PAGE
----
An adiabatic calorimeter is very often used for the investigation of runaway of exothermic reactions. However the ideal adiabatic environment is a theoretical state which during laboratory scale testing cannot be obtained but may only be approached. Deviation from the fully adiabatic state comes from (i) the thermal inertia of the test system or heat lost into the sample container and (ii) the loss of heat from the container itself to the environment that reflects the ‘operational adiabaticity’ of the instrument. In addition to adiabatic testing, advanced kinetic approach based on the kinetic parameters determined from DSC data performed under different heating rates can be applied. It enables to simulate what may happen on a large scale by testing and up-scaling results obtained with a small amount of the sample. The present study describes the method of the evaluation of kinetic parameters of the coupling reaction of aniline with cyanamide in water/HCl from the DSC signals measured in non-isothermal experiments carried out with the rates of 0.5–8 K min−1. The reaction rate and reaction progress in adiabatic conditions were predicted after introducing the kinetic description of the reaction into the heat balance equations. It enabled to calculate the thermal safety diagram depicting the runaway time as a function of the process temperature. The influence of thermal inertia of the system, expressed by the Φ-factor, on the reaction course in concentrated and diluted reactant solutions was determined and discussed.

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Abstract  

Organic peroxides have caused many serious explosions and fires that were promoted by thermal instability, chemical pollutants, and even mechanical shock. Cumene hydroperoxide (CHP) has been employed in polymerization and for producing phenol and dicumyl peroxide (DCPO). Differential scanning calorimetry (DSC) has been used to assess the thermal hazards associated with CHP contacting sodium hydroxide (NaOH). Thermokinetic parameters, such as exothermic onset temperature (T 0), peak temperature (T max), and enthalpy (ΔH) were obtained. Experimental data were obtained using DSC and curve fitting using thermal safety software (TSS) was employed to obtain the kinetic parameters. Isothermal microcalorimetry (thermal activity monitor, TAM) was used to investigate the thermal hazards associated with storing of CHP and CHP mixed with NaOH under isothermal conditions. TAM showed that in the temperature range from 70 to 90°C an autocatalytic reaction occurs. This was apparent in the thermal curves. Depending on the operating conditions, NaOH may be one of the chemicals or catalysts incompatible with CHP. When CHP was mixed with NaOH, the T 0 is lower and reactions become more complex than those associated with assessment of the decomposition of the pure peroxide. The data by curve fitting indicated that the activation energy (E a) for the induced decomposition is smaller than that for decomposition of CHP in the absence of hydroxide.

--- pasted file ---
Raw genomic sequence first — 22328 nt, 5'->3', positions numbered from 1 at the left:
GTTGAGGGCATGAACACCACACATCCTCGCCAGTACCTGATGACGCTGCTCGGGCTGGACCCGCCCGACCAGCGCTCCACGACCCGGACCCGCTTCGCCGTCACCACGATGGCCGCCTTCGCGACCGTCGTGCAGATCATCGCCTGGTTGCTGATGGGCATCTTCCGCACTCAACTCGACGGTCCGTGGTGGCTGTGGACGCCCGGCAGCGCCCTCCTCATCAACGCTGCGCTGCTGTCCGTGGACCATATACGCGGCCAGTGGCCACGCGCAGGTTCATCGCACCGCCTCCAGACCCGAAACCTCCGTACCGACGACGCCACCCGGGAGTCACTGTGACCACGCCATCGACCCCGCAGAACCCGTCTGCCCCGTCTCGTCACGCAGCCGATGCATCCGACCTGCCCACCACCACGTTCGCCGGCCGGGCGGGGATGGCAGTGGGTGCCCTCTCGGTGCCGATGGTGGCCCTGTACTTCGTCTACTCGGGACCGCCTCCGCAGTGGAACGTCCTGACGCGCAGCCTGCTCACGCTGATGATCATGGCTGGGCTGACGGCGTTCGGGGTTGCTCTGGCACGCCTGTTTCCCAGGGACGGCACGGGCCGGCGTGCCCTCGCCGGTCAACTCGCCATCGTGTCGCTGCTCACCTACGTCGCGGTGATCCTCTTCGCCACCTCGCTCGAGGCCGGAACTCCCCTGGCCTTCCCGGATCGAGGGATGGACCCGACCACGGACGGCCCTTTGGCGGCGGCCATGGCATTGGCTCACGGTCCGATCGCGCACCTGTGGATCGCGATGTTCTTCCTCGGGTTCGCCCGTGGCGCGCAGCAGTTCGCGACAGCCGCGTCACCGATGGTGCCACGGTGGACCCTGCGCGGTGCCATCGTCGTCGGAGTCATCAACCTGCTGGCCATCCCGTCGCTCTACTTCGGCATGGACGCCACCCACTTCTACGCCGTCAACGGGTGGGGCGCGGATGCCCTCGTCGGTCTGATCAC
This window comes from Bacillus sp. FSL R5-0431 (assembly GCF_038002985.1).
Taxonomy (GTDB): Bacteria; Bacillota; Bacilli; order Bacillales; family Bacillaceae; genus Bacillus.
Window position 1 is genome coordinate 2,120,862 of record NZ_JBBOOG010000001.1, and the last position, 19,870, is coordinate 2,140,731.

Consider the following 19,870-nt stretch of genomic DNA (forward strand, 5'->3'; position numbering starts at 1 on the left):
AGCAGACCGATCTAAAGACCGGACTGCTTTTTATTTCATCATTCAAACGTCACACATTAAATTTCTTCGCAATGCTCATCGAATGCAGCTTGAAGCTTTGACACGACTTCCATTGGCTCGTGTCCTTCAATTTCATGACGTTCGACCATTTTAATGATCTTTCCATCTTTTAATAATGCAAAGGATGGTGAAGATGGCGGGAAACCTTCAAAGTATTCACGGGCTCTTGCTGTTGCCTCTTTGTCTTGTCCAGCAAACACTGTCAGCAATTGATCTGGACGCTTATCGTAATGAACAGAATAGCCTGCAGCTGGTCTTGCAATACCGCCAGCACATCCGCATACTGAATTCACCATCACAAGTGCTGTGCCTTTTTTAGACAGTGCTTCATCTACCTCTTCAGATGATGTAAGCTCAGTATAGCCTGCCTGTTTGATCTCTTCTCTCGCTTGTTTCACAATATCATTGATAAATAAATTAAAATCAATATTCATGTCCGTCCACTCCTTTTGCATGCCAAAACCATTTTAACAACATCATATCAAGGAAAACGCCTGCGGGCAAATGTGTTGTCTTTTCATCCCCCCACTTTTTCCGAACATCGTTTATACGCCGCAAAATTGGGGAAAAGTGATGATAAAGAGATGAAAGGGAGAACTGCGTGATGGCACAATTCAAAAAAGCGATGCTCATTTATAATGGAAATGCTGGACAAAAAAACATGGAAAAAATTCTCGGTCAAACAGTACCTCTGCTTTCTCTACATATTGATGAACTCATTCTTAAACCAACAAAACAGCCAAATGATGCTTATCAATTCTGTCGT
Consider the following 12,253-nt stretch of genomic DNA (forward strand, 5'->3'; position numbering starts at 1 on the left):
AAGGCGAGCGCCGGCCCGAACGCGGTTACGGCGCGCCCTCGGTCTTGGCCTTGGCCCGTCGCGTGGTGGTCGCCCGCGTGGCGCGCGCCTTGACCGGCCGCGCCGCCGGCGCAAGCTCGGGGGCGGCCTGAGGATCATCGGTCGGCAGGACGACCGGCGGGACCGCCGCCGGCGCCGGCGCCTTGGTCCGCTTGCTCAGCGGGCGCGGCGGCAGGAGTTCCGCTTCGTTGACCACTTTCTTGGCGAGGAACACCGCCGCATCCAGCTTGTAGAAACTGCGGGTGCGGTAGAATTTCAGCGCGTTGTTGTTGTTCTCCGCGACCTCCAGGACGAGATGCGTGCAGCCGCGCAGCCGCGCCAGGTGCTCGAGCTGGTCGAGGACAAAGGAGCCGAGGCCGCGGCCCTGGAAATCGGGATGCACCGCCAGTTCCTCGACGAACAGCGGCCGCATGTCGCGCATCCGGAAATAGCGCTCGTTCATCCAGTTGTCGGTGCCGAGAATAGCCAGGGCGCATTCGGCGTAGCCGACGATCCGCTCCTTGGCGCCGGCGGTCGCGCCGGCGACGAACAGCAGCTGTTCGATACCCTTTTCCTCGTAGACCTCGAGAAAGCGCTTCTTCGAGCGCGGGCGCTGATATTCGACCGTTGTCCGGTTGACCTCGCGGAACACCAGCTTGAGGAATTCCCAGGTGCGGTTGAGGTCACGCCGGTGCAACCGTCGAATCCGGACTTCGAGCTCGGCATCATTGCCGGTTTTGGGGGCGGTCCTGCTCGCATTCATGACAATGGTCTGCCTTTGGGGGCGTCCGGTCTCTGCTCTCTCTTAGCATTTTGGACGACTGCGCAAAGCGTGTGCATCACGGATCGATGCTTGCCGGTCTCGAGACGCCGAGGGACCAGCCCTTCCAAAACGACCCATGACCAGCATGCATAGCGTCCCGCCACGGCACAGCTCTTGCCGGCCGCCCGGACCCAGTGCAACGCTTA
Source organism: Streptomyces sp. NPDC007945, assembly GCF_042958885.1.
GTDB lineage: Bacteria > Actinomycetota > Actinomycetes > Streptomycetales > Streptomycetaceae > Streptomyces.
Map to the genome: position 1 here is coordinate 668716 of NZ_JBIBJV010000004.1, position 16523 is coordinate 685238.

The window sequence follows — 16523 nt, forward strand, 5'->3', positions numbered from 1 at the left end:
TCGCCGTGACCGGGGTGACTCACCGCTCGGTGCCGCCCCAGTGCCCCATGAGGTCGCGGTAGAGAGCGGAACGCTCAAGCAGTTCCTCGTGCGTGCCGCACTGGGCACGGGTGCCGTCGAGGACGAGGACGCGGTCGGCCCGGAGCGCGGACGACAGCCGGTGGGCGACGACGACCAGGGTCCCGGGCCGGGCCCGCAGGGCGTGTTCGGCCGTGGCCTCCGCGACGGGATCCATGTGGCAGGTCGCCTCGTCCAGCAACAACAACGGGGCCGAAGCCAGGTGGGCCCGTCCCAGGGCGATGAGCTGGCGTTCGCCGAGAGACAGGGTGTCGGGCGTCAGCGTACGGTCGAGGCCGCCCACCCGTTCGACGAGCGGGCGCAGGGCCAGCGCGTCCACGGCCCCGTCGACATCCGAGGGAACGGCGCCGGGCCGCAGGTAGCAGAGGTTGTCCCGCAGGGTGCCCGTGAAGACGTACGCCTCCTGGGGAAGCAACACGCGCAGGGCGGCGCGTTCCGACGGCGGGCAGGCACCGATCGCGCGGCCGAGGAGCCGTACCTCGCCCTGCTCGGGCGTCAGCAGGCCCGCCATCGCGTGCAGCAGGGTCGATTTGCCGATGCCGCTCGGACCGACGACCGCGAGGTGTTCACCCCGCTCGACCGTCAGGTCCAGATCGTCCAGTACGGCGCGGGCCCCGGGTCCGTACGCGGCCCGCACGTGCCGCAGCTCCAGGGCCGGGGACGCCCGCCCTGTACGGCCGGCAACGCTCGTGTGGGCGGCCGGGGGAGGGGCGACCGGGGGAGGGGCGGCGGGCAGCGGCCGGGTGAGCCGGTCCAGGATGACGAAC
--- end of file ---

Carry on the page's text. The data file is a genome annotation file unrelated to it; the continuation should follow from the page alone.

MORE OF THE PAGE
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Abstract  

Dicumyl peroxide (DCPO) is usually employed as an initiator for polymerization, a source of free radicals, a hardener, and a linking agent. In Asia, due to its unstable reactive nature, DCPO has caused many thermal explosions and runaway reaction incidents in the manufacturing process. This study was conducted to elucidate its essentially thermal hazard characteristics. In order to analyze the runaway behavior of DCPO in a batch reactor, thermokinetic parameters, such as heat of decomposition (ΔH d) and exothermic onset temperature (T 0), were measured via differential scanning calorimetry (DSC). Thermal runaway phenomena were then thoroughly investigated by DSC. The thermokinetics of DCPO mixed with acids or bases were determined by DSC, and the experimental data were compared with kinetics-based curve fitting of thermal safety software (TSS). Solid thermal explosion (STE) and liquid thermal explosion (LTE) simulations of TSS were applied to determine the fundamental thermal explosion behavior in large tanks or drums. Results from curve fitting indicated that all of the acids or bases could induce exothermic reactions at even an earlier stage of the experiments. In order to diminish the extent of hazard, hazard information must be provided to the manufacturing process. Thermal hazard of DCPO mixed with nitric acid (HNO3) was more dangerous than with other acids including sulfuric acid (H2SO4), phosphoric acid (H3PO4), and hydrochloric acid (HCl). By DSC, T 0, heat of decomposition (ΔH d), and activation energy (E a) of DCPO mixed with HNO3 were calculated to be 70 °C, 911 J g−1, and 33 kJ mol−1, respectively.